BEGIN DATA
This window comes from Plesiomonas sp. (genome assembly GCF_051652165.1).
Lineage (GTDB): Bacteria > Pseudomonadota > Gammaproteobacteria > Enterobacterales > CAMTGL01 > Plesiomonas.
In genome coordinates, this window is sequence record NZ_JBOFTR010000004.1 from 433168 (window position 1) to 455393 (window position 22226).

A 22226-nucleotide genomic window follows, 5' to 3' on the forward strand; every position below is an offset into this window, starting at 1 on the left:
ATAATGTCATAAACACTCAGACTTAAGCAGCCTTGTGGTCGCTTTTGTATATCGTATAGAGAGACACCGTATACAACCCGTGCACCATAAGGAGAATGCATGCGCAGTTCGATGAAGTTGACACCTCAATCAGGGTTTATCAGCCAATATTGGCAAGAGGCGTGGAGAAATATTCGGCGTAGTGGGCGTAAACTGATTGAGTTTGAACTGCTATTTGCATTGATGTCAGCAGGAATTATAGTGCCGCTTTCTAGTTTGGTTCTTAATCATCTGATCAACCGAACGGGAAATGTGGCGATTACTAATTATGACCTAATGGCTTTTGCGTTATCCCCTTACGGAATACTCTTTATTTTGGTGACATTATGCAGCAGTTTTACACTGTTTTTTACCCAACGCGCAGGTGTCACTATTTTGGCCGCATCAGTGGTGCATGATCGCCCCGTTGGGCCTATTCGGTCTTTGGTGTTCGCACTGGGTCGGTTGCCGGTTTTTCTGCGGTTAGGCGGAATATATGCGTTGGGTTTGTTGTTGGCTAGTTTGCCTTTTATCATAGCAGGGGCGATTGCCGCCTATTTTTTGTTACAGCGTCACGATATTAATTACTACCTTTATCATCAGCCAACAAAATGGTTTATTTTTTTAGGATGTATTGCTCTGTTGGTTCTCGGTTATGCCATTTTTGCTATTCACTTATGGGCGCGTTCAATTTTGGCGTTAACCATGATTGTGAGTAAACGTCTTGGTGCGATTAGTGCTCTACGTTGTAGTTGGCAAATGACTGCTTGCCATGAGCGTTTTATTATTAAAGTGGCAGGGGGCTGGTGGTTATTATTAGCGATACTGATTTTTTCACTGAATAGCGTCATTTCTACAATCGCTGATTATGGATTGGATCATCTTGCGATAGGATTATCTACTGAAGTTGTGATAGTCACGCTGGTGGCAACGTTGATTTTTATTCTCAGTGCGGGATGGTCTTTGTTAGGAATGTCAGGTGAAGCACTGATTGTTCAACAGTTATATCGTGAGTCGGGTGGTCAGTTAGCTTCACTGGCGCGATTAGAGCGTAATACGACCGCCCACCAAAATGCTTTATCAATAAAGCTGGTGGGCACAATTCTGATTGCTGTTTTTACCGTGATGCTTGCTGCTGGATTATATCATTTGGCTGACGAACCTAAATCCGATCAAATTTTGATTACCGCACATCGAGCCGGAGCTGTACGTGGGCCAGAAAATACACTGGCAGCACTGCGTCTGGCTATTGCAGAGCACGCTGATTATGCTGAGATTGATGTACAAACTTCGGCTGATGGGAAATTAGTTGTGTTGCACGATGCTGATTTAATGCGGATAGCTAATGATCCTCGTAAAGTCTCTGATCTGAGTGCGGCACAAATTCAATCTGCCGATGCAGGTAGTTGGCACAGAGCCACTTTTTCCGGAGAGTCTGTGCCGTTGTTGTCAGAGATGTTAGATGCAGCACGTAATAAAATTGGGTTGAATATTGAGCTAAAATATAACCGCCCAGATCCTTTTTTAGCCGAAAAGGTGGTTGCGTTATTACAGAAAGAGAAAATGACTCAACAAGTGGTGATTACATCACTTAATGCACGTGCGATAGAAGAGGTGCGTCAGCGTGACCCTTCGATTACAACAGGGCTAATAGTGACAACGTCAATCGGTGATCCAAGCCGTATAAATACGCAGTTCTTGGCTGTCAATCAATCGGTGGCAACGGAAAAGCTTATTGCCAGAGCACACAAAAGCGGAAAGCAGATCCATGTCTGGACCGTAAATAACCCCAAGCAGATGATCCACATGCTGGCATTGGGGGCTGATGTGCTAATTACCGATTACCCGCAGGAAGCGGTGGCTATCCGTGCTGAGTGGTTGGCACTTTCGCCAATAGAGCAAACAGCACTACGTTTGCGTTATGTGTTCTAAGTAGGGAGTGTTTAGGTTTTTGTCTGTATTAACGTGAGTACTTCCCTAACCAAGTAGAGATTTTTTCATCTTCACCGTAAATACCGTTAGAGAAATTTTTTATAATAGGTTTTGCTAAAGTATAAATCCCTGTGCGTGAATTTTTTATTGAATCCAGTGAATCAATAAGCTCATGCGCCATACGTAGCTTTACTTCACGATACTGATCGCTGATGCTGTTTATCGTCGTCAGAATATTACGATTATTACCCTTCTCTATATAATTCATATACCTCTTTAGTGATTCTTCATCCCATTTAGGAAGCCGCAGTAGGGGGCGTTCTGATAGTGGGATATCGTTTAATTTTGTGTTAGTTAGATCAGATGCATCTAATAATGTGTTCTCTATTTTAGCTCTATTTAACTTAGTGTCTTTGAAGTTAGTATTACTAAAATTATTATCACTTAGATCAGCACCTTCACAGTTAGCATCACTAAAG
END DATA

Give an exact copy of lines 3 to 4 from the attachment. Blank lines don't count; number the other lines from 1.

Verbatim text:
In genome coordinates, this window is sequence record NZ_JBOFTR010000004.1 from 433168 (window position 1) to 455393 (window position 22226).

A 22226-nucleotide genomic window follows, 5' to 3' on the forward strand; every position below is an offset into this window, starting at 1 on the left: